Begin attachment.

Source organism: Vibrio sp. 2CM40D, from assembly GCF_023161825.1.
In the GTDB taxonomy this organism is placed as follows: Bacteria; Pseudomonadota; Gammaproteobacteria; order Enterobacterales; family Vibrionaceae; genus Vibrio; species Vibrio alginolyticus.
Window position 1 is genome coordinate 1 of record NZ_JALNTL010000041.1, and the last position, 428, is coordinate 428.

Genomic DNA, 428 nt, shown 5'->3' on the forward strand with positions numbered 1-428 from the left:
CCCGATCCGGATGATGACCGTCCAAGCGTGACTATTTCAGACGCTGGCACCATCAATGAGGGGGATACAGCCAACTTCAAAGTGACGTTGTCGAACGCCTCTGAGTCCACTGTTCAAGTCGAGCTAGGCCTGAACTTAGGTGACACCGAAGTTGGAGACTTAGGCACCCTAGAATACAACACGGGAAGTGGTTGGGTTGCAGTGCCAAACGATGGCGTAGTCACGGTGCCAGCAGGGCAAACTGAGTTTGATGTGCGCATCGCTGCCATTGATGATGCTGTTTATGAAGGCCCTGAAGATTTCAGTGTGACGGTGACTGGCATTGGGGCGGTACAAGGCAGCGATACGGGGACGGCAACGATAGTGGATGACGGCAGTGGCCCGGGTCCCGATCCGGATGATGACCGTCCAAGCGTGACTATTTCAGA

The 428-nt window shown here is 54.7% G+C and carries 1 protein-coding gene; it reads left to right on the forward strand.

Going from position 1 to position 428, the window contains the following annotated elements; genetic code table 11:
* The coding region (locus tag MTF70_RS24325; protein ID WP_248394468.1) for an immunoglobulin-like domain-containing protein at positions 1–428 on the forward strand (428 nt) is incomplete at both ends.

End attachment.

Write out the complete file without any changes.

Source organism: Vibrio sp. 2CM40D, from assembly GCF_023161825.1.
In the GTDB taxonomy this organism is placed as follows: Bacteria; Pseudomonadota; Gammaproteobacteria; order Enterobacterales; family Vibrionaceae; genus Vibrio; species Vibrio alginolyticus.
Window position 1 is genome coordinate 1 of record NZ_JALNTL010000041.1, and the last position, 428, is coordinate 428.

Genomic DNA, 428 nt, shown 5'->3' on the forward strand with positions numbered 1-428 from the left:
CCCGATCCGGATGATGACCGTCCAAGCGTGACTATTTCAGACGCTGGCACCATCAATGAGGGGGATACAGCCAACTTCAAAGTGACGTTGTCGAACGCCTCTGAGTCCACTGTTCAAGTCGAGCTAGGCCTGAACTTAGGTGACACCGAAGTTGGAGACTTAGGCACCCTAGAATACAACACGGGAAGTGGTTGGGTTGCAGTGCCAAACGATGGCGTAGTCACGGTGCCAGCAGGGCAAACTGAGTTTGATGTGCGCATCGCTGCCATTGATGATGCTGTTTATGAAGGCCCTGAAGATTTCAGTGTGACGGTGACTGGCATTGGGGCGGTACAAGGCAGCGATACGGGGACGGCAACGATAGTGGATGACGGCAGTGGCCCGGGTCCCGATCCGGATGATGACCGTCCAAGCGTGACTATTTCAGA

The 428-nt window shown here is 54.7% G+C and carries 1 protein-coding gene; it reads left to right on the forward strand.

Going from position 1 to position 428, the window contains the following annotated elements; genetic code table 11:
* The coding region (locus tag MTF70_RS24325; protein ID WP_248394468.1) for an immunoglobulin-like domain-containing protein at positions 1–428 on the forward strand (428 nt) is incomplete at both ends.